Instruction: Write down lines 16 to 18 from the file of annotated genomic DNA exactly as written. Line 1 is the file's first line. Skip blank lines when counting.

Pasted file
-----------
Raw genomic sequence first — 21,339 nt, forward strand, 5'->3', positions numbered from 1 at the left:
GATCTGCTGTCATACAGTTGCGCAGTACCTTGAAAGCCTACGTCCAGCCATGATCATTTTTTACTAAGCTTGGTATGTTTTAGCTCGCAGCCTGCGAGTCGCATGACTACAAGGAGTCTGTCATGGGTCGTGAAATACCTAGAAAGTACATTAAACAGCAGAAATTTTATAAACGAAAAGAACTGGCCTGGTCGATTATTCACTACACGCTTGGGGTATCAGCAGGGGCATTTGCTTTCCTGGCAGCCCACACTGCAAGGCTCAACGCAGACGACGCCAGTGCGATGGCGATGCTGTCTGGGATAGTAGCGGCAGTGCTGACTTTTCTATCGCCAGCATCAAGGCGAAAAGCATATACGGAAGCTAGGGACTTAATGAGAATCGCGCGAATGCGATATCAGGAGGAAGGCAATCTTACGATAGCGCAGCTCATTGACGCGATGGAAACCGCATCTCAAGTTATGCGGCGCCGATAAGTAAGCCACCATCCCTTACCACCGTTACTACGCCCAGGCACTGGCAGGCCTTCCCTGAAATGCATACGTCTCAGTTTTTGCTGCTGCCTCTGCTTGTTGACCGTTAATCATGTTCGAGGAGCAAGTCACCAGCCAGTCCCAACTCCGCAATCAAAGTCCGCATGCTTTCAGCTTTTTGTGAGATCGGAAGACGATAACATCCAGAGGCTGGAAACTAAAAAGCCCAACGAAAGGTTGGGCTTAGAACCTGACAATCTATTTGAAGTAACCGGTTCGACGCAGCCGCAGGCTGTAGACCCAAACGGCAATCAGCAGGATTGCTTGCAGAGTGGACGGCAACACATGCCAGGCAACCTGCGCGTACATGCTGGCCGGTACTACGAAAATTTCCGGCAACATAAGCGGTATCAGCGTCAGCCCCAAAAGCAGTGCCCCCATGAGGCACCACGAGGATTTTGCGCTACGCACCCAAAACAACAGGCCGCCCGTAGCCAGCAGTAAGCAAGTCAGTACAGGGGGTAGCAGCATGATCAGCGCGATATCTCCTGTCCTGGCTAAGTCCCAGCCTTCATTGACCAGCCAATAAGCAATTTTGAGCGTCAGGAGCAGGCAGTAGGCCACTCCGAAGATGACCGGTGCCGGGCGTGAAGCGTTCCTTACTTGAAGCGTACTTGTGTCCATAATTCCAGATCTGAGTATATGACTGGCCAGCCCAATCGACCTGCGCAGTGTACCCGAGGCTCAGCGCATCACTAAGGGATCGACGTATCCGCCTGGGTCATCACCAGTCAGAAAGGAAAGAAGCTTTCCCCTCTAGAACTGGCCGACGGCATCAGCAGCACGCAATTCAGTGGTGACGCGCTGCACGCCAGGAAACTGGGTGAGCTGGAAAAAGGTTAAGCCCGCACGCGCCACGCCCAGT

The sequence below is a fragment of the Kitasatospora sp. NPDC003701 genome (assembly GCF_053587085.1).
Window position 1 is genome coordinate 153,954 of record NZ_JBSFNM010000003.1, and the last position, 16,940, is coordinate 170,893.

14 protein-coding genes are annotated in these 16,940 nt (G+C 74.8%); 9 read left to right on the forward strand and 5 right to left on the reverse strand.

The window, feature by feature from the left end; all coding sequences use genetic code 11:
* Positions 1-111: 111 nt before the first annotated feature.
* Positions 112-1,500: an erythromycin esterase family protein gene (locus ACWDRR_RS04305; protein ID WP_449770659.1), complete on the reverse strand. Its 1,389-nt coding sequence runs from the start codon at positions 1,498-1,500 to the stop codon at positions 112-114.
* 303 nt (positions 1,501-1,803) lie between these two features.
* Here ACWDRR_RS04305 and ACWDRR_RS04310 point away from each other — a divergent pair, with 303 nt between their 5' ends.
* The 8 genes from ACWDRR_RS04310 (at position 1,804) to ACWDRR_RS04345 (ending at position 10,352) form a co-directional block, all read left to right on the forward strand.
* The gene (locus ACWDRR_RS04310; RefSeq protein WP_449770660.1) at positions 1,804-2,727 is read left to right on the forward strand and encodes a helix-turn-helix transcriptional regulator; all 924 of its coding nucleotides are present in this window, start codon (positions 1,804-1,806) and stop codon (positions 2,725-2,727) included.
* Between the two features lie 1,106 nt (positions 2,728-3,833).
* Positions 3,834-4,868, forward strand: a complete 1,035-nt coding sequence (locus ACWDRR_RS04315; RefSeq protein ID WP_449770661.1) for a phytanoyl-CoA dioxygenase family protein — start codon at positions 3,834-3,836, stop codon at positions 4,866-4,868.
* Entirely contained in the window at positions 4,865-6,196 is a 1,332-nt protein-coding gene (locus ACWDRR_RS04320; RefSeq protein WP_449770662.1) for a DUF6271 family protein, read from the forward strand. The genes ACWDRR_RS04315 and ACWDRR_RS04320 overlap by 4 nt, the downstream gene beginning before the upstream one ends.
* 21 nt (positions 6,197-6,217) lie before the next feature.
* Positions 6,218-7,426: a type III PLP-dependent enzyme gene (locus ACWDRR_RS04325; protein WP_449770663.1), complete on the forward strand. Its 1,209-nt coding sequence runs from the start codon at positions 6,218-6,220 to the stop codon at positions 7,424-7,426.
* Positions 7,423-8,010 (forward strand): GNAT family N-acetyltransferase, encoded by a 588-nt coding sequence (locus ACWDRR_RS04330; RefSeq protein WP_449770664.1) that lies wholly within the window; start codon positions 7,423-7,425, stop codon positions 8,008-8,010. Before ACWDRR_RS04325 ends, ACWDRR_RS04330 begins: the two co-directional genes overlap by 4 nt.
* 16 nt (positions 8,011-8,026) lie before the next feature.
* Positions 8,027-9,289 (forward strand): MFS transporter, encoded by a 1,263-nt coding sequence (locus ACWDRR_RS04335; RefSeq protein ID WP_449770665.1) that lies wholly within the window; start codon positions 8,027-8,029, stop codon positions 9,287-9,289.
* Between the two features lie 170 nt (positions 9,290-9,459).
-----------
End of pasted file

* 21 nt (positions 6,197-6,217) lie before the next feature.
* Positions 6,218-7,426: a type III PLP-dependent enzyme gene (locus ACWDRR_RS04325; protein WP_449770663.1), complete on the forward strand. Its 1,209-nt coding sequence runs from the start codon at positions 6,218-6,220 to the stop codon at positions 7,424-7,426.
* Positions 7,423-8,010 (forward strand): GNAT family N-acetyltransferase, encoded by a 588-nt coding sequence (locus ACWDRR_RS04330; RefSeq protein WP_449770664.1) that lies wholly within the window; start codon positions 7,423-7,425, stop codon positions 8,008-8,010. Before ACWDRR_RS04325 ends, ACWDRR_RS04330 begins: the two co-directional genes overlap by 4 nt.